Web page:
The reMarkable tablet is a great device and I wanted to share my thoughts on it.
What is it
If you’re not familiar, the reMarkable tablet is an e-ink tablet that you can read and write on. It doesn’t have a web browser, or apps, or any modern tablet functionality. You can’t make purchases on device, or watch a video. Only thing you can do is either upload PDF or EPUB files to read & write, or make blank notebooks to write on.
It’s thin and light- very easy to carry around, and in my opinion quite beautiful.
How I landed on it
I have had my eyes on the reMarkable tablet (RM1) for awhile now, but have always found the price tag to be too high at $600 when it first launched in 2017. Around May 2020, the reMarkable team announced the reMarkable 2 (RM2) and dropped the price of RM1 to only $279 refurbished. It came with the tablet, a pen and a case. So, I bought it.
There were some other alternatives I could’ve gone for, like Kindle, iPad, Onyx products, etc, but the reMarkable tablet was really the only thing that met my requirements:
1. I wanted a device that I could read on.
I had been using my phone as my digital reader, but it just wasn’t comfortable to read for long periods of time due to the backlit screen. I had also experimented with carrying physical books that I borrowed from my university library but it was big and heavy, so I just ended up reading less.
2. I also wanted a device I could write notes on.
I could get a paper notebook, but I’m quite obsessive about data collecion. I like the idea of having an archive of what I’ve written down so it’s easy to look back. Before, I had mostly been typing down my notes, but there were obvious drawbacks such as the inability to draw.
3. And I didn’t want another distraction device
The complaint I see the most about the reMarkable tablet is that it lacks a lot of functionality compared to the alternatives. This donesn’t really bother me, as I already have a laptop and a phone, so I was looking for something that didn’t have access to Reddit or Hackernews.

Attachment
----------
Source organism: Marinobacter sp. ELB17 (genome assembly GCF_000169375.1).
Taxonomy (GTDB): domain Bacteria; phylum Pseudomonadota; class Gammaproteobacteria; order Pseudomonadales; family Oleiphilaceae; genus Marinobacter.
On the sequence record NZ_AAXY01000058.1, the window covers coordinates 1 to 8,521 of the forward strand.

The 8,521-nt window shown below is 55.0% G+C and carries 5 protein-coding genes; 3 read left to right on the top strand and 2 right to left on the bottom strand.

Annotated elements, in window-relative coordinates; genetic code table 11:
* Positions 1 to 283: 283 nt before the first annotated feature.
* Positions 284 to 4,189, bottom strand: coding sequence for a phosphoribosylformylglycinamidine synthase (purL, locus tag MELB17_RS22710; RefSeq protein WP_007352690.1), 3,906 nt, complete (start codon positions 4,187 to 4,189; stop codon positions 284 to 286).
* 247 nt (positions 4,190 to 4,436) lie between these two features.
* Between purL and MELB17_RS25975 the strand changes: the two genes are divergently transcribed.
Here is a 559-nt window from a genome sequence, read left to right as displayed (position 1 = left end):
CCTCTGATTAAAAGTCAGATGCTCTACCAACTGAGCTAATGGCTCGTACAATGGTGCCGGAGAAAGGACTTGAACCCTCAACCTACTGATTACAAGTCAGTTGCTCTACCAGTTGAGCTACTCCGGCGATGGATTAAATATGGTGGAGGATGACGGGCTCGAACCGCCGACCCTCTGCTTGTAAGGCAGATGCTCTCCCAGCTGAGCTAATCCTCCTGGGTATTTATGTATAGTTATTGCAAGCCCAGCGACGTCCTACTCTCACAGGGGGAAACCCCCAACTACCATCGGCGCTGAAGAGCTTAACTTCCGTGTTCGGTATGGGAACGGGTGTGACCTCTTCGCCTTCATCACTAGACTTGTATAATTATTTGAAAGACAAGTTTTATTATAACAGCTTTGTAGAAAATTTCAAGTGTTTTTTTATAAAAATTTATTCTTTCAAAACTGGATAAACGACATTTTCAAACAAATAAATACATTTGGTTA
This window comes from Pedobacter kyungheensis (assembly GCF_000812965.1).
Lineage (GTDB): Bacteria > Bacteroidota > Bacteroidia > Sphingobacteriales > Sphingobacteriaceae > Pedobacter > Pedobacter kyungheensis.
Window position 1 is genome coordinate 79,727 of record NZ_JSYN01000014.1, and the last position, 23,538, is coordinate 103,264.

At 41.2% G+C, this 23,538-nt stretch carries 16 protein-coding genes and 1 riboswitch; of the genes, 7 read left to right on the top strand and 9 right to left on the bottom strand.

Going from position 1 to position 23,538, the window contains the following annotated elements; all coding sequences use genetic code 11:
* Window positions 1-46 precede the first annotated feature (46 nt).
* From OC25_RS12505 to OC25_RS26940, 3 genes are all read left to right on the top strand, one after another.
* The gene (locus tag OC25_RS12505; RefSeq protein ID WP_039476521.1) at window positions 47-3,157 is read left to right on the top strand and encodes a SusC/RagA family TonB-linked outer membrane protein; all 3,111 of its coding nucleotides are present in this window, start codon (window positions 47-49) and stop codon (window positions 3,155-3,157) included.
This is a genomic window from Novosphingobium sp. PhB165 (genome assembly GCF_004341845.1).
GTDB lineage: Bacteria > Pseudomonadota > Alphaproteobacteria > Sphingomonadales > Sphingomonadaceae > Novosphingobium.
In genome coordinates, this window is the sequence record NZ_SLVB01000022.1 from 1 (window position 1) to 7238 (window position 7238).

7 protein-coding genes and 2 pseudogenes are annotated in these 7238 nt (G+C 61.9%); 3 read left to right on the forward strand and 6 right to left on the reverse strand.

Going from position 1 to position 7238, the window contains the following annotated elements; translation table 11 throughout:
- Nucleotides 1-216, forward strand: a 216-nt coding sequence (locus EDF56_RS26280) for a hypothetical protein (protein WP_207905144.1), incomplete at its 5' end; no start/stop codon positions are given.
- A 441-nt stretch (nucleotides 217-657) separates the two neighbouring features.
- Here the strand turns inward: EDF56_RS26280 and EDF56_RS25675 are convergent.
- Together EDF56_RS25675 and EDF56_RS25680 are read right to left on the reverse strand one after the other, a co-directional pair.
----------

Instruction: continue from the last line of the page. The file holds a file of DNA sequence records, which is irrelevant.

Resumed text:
Experience using it
Before, I had an elaborate Emacs + org + roam system set up. That’s great and all but there’s just something about writing that makes me produce better content & write better notes. I love my emacs setup, and I still use it for other things, but I just enjoy being able to draw a diagram on the side whenever I want, something my emacs system can’t do.
I have a notebook each for my classes, projects, and a day book where I make my todo list and journal. It’s ridiculously simple to use and it never fails- which is why I think it’s such an amazing product.
There are solutions built by the open source community for backup and supercharging the device but I prefer to keep it vanilla for the time being. So far I’ve been backing up notebooks and annotated pdfs manually to a folder on my laptop.
Getting PDFs into the device is similarly easy via the desktop app. There are also community based apps or chrome extensions to speed this process up but I find the vanilla experience good enough and I usually use that more.
Is it all good?
The battery life is good, but honestly not as good as expected. I have to charge maybe once every 2 days on normal use. I believe this is due the fact that it has always on WiFi.
It doesn’t do everything, but it does what its supposed to very well, and I prefer that over feature bloat.